Robert McCartney is senior regional correspondent and associate editor at The Washington Post.
It’s humbling to admit it, but Dan Snyder wins.
A Washington Post poll released Thursday has confirmed that the vast majority of American Indians don’t consider the name of Washington’s professional football team to be offensive.
Why should this bother me? After all, I’m a longtime, devoted fan of the burgundy and gold. A season ticket holder for more than a decade. Most of my fellow fans will feel relief and vindication that 9 out of 10 Native Americans judge the name to be innocent — just as team owner Snyder and the National Football League have said all along.
But I have also been a proud, outspoken member of the vocal minority of fans denouncing the name as a racial slur. Three years ago, I threw out all my gear — a jacket, shirt and car flag — that displayed the word “Redskins.” More important, for two years beginning in February 2013, I used my privileged position as an opinion columnist in The Post’s Metro section to press the team to change the name. I wrote 10 pieces on the subject before I gave up my column in early 2015. I try to refrain from using the team name in radio and TV appearances.
I took up the cause largely because every major American Indian organization has resoundingly condemned the team name, going back 40 years. Multiple dictionaries have defined “redskin” as “often offensive” since the 1970s.
I also acted partly out of what I saw as a high-minded desire to support a politically weak ethnic group. It felt like a token of penance for the sufferings imposed on Native Americans over the centuries by the continent’s European conquerors and their descendants. One of my direct ancestors was a U.S. soldier who fought the Sioux on the Minnesota frontier in the Dakota War of 1862. The conflict culminated in the mass hanging of 38 Indians in the largest one-day execution in U.S. history. I don’t agonize over this now, but it’s worth remembering personal connections to an ugly common history.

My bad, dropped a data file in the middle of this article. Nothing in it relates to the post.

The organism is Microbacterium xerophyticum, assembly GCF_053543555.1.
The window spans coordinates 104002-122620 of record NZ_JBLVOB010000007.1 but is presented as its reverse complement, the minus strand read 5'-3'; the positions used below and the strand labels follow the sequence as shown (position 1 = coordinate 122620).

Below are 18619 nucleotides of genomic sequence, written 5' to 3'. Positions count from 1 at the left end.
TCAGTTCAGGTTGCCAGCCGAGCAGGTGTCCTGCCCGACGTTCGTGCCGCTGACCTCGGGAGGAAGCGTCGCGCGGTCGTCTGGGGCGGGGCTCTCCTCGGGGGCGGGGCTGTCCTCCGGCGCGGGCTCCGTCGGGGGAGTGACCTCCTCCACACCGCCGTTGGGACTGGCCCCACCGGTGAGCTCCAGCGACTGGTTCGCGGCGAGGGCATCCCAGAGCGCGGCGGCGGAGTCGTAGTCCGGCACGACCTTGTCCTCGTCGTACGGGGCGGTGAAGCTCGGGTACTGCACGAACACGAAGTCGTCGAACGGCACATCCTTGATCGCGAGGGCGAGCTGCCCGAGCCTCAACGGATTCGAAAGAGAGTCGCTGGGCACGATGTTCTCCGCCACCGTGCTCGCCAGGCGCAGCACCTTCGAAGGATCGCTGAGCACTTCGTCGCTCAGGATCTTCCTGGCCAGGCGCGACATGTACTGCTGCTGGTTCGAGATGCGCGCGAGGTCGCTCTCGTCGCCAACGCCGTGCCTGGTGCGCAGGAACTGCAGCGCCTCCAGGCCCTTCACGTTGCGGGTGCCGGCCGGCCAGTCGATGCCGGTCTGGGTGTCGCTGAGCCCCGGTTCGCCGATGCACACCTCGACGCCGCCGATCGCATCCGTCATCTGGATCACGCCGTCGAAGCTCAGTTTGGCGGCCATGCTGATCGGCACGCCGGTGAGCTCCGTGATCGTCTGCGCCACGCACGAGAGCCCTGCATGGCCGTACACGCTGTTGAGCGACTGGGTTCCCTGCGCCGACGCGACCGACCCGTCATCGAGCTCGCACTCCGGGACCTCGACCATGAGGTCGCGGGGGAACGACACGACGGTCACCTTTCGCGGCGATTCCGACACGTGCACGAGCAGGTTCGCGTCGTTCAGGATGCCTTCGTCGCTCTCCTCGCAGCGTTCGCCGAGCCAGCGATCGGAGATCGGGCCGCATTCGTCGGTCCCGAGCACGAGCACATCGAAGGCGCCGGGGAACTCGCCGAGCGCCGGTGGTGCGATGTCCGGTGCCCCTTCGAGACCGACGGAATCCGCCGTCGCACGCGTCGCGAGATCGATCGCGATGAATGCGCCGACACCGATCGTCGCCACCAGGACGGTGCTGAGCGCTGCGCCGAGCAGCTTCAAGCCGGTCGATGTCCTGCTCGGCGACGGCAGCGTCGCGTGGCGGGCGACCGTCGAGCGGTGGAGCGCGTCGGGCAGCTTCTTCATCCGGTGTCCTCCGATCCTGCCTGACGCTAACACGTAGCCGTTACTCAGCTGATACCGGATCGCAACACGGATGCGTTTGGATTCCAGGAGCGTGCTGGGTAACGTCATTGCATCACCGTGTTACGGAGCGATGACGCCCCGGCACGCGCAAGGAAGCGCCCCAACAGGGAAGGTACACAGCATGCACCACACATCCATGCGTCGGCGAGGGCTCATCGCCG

So it’s unsettling to learn now that I vented all that energy and passion on behalf of such a small fraction of the Native American population.
Personally, I remain deeply uncomfortable with the word, which I’ve long thought to be a racial epithet. The poll suggests that about 1 million Native Americans object to it, and I see no reason to offend them. I won’t be buying a jacket emblazoned “Redskins” to replace the one I discarded. I’ll continue to avoid saying the word on air.
Still, non-Indian critics like me can’t ignore the poll results or pretend they make no difference. Those who have opposed the team name include more than a quarter of Washington-area residents, along with President Obama, Mayor Muriel E. Bowser and 50 Democratic U.S. senators. Many of us thought we were defending a group that needed support. But it feels presumptuous for us to say we know Indians’ interests better than they do. We can’t credibly claim that 9 out of 10 Indians somehow just don’t realize they’re being insulted. Some Indians told The Post that they actively support the name, because its use means Native Americans haven’t been forgotten.